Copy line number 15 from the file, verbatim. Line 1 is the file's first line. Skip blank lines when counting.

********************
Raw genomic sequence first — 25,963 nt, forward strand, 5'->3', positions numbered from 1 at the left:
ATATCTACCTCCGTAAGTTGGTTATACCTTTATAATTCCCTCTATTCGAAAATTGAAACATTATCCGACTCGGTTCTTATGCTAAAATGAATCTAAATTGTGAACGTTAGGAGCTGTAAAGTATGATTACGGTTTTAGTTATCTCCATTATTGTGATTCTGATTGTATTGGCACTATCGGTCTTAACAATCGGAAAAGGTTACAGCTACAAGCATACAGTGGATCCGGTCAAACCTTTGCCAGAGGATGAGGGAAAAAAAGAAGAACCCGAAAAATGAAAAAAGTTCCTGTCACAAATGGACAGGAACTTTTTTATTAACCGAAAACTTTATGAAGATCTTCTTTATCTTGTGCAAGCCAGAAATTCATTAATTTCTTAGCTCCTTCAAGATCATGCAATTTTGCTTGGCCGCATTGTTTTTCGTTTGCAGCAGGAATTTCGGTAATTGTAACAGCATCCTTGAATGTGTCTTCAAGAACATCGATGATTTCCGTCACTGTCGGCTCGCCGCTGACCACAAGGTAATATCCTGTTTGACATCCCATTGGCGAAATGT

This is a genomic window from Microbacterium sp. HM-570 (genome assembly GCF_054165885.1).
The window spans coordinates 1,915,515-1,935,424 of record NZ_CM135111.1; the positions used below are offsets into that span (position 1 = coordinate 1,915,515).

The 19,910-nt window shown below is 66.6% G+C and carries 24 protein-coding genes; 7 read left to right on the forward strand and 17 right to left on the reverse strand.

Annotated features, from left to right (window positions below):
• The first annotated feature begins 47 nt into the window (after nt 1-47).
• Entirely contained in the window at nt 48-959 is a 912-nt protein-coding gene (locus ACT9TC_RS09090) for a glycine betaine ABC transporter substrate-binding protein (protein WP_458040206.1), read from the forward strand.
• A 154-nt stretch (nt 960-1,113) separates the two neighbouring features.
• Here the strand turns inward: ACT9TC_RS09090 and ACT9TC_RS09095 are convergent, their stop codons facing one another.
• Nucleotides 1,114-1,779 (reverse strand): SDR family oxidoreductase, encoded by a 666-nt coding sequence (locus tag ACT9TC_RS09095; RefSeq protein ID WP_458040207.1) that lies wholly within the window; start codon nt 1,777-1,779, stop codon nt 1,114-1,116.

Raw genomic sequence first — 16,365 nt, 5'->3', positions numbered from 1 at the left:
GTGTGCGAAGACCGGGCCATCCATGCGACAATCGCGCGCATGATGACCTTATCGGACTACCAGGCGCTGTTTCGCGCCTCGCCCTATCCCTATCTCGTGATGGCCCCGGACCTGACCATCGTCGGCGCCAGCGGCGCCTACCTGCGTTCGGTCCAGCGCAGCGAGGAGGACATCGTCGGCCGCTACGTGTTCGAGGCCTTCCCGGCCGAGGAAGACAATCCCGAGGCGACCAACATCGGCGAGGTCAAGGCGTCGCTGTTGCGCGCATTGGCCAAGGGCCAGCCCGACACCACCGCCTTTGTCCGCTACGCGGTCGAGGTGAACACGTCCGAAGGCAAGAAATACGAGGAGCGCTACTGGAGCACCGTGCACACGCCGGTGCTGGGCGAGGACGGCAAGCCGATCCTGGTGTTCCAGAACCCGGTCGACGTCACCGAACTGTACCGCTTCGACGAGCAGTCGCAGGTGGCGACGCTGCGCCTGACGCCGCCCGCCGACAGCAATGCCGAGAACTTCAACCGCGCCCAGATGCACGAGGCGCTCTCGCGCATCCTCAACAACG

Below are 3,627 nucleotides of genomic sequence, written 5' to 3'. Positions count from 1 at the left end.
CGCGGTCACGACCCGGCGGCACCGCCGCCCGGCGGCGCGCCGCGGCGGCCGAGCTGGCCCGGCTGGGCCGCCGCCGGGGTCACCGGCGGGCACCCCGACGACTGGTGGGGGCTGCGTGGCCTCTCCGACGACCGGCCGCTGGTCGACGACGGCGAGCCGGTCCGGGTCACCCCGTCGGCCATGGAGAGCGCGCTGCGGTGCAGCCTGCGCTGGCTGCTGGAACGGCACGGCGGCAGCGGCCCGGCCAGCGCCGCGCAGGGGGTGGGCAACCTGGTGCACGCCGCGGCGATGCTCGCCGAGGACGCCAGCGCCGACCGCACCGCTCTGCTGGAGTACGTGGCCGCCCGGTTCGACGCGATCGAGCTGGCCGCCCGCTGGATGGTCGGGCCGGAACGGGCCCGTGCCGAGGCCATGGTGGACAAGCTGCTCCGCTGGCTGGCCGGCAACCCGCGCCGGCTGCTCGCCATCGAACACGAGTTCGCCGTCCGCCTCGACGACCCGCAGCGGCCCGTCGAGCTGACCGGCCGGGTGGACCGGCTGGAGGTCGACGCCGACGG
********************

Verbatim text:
CGCGGTCACGACCCGGCGGCACCGCCGCCCGGCGGCGCGCCGCGGCGGCCGAGCTGGCCCGGCTGGGCCGCCGCCGGGGTCACCGGCGGGCACCCCGACGACTGGTGGGGGCTGCGTGGCCTCTCCGACGACCGGCCGCTGGTCGACGACGGCGAGCCGGTCCGGGTCACCCCGTCGGCCATGGAGAGCGCGCTGCGGTGCAGCCTGCGCTGGCTGCTGGAACGGCACGGCGGCAGCGGCCCGGCCAGCGCCGCGCAGGGGGTGGGCAACCTGGTGCACGCCGCGGCGATGCTCGCCGAGGACGCCAGCGCCGACCGCACCGCTCTGCTGGAGTACGTGGCCGCCCGGTTCGACGCGATCGAGCTGGCCGCCCGCTGGATGGTCGGGCCGGAACGGGCCCGTGCCGAGGCCATGGTGGACAAGCTGCTCCGCTGGCTGGCCGGCAACCCGCGCCGGCTGCTCGCCATCGAACACGAGTTCGCCGTCCGCCTCGACGACCCGCAGCGGCCCGTCGAGCTGACCGGCCGGGTGGACCGGCTGGAGGTCGACGCCGACGG